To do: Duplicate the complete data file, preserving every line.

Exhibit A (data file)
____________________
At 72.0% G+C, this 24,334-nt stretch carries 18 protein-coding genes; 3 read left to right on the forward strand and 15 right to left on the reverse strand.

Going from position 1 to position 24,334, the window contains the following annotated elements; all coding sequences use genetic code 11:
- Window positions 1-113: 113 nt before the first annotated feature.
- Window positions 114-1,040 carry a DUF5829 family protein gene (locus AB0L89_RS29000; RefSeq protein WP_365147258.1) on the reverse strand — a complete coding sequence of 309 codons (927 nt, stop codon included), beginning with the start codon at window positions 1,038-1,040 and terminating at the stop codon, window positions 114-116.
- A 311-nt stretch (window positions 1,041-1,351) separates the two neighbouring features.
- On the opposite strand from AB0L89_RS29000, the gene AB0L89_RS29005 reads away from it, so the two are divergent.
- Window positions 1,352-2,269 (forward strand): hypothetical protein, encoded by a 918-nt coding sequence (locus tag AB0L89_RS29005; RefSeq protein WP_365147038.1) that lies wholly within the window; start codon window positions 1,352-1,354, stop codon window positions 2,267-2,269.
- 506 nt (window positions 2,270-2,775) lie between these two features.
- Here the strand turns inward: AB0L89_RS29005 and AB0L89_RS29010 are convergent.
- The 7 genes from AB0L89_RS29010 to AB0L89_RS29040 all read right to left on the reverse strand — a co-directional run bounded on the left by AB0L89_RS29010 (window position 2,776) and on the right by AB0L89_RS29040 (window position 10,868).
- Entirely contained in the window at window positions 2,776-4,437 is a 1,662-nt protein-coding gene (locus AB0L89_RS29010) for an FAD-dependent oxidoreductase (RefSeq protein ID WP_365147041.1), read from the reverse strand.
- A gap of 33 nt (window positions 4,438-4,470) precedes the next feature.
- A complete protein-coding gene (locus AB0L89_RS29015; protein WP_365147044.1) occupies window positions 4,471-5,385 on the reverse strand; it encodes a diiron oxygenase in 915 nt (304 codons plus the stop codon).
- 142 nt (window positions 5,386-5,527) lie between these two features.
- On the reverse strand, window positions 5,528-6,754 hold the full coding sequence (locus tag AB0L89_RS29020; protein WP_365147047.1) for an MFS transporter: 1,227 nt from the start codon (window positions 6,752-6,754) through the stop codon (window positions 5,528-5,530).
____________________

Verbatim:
At 72.0% G+C, this 24,334-nt stretch carries 18 protein-coding genes; 3 read left to right on the forward strand and 15 right to left on the reverse strand.

Going from position 1 to position 24,334, the window contains the following annotated elements; all coding sequences use genetic code 11:
- Window positions 1-113: 113 nt before the first annotated feature.
- Window positions 114-1,040 carry a DUF5829 family protein gene (locus AB0L89_RS29000; RefSeq protein WP_365147258.1) on the reverse strand — a complete coding sequence of 309 codons (927 nt, stop codon included), beginning with the start codon at window positions 1,038-1,040 and terminating at the stop codon, window positions 114-116.
- A 311-nt stretch (window positions 1,041-1,351) separates the two neighbouring features.
- On the opposite strand from AB0L89_RS29000, the gene AB0L89_RS29005 reads away from it, so the two are divergent.
- Window positions 1,352-2,269 (forward strand): hypothetical protein, encoded by a 918-nt coding sequence (locus tag AB0L89_RS29005; RefSeq protein WP_365147038.1) that lies wholly within the window; start codon window positions 1,352-1,354, stop codon window positions 2,267-2,269.
- 506 nt (window positions 2,270-2,775) lie between these two features.
- Here the strand turns inward: AB0L89_RS29005 and AB0L89_RS29010 are convergent.
- The 7 genes from AB0L89_RS29010 to AB0L89_RS29040 all read right to left on the reverse strand — a co-directional run bounded on the left by AB0L89_RS29010 (window position 2,776) and on the right by AB0L89_RS29040 (window position 10,868).
- Entirely contained in the window at window positions 2,776-4,437 is a 1,662-nt protein-coding gene (locus AB0L89_RS29010) for an FAD-dependent oxidoreductase (RefSeq protein ID WP_365147041.1), read from the reverse strand.
- A gap of 33 nt (window positions 4,438-4,470) precedes the next feature.
- A complete protein-coding gene (locus AB0L89_RS29015; protein WP_365147044.1) occupies window positions 4,471-5,385 on the reverse strand; it encodes a diiron oxygenase in 915 nt (304 codons plus the stop codon).
- 142 nt (window positions 5,386-5,527) lie between these two features.
- On the reverse strand, window positions 5,528-6,754 hold the full coding sequence (locus tag AB0L89_RS29020; protein WP_365147047.1) for an MFS transporter: 1,227 nt from the start codon (window positions 6,752-6,754) through the stop codon (window positions 5,528-5,530).